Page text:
Non-Glandular Carcinomas of the Urachus
GP Paner, TJ Sebo, RE Jimenez. Loyola University Medical Center, Maywood, IL; Mayo Clinic, Rochester, MN
Background: The vast majority of urachal carcinomas (UCs) are adenocarcinoma (AdenoCa), to which the clinicopathological characteristics and proposed sets of diagnostic criteria for UC are largely ascribed. The 2002 WHO classification of bladder cancer recognizes rarer UC histologic types, however, these are only sporadically reported and available clinicopathological data is very limited.
Design: 8 UCs that are purely or predominantly non-glandular (i.e. non-AdenoCa) are herein described.
Results: Patients included 6 males and 2 females from 45 to 72 years old (mean 61 years). All tumors were situated in the bladder dome and mass epicenter was mainly bladder intramural (4/8), extravesical (1/8), or both (3/8). Tumor size available in 5 ranged from 2.5cm to 12cm (mean, 5.9cm). Histologically, 5/8 were urothelial carcinomas (UroCas; 2 pure, 2 predominant, 1 admixed with other histologies), 2/8 were small cell carcinomas (SCCs), and 1/8 was mixed UroCa and SCC. The 3 non-pure UroCa include: 1 with focal glandular differentiation; 1 with focal signet ring cell feature; and 1 admixed with sarcomatoid carcinoma, rhabdoid, and signet ring cell differentiations. Urachal remnants were identified in 3 cases; all with urothelium including 1 admixed with benign glandular lining. In 2 tumors, urachal in-situ and/or papillary UroCa were identified. In 3 other tumors, discrete intratumoral papillary structures were identified. Tapered invasive and/or focal in-situ UroCa were present in bladder dome surface in 3 tumors. Tumors were Sheldon stage III3A (3), IVA (3), and IVB (2) or Mayo stage II (3), III (3), and IV (2) at presentation. 6 tumors had metastasis, mostly to the lymph nodes. Follow-up in all 8 cases (range 0.5 - 60 months) showed 1-year and 2-year overall survival of 50% and 12.5%, respectively; 1 case had lumbar metastasis at 23 months. Only 1 case with stage IIIA (Mayo stage II) tumor was alive and disease free at 60 months interval.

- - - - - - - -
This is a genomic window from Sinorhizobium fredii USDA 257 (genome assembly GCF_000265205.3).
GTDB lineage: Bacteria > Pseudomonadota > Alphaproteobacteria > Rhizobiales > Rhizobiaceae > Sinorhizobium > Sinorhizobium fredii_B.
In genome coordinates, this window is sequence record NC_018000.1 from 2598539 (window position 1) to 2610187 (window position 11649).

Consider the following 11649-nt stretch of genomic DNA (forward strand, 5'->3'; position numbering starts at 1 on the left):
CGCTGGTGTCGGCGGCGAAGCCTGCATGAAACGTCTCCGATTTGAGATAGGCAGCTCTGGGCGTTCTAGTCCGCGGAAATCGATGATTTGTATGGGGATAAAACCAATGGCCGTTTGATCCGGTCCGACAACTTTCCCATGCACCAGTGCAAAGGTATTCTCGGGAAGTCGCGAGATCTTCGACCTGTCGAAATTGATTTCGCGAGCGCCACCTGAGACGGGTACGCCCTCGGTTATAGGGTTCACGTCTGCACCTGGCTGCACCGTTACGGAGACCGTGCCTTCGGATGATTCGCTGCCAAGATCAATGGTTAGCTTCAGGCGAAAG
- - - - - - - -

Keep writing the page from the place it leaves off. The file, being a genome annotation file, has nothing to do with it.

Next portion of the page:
Conclusions: 1) Non-glandular UCs vary in histology and are mainly UroCa and SCC. 2) Urachal UroCa is often admixed with other histology, including a subset which shows glandular differentiation. 3) Helpful features in diagnosis of primary non-glandular UCs include dome location, predominantly intramural and/or extravesical location with absent or minimal bladder luminal surface involvement, merging with urachal remnants, and for UroCa, identification of in-situ and/or papillary UroCa within the urachus. 4) Non-glandular UC presents with high tumor stage and suggests having a very poor prognosis, although number of cases in this study is low.
Category: Genitourinary (including renal tumors)
Tuesday, March 23, 2010 1:00 PM
Poster Session IV # 101, Tuesday Afternoon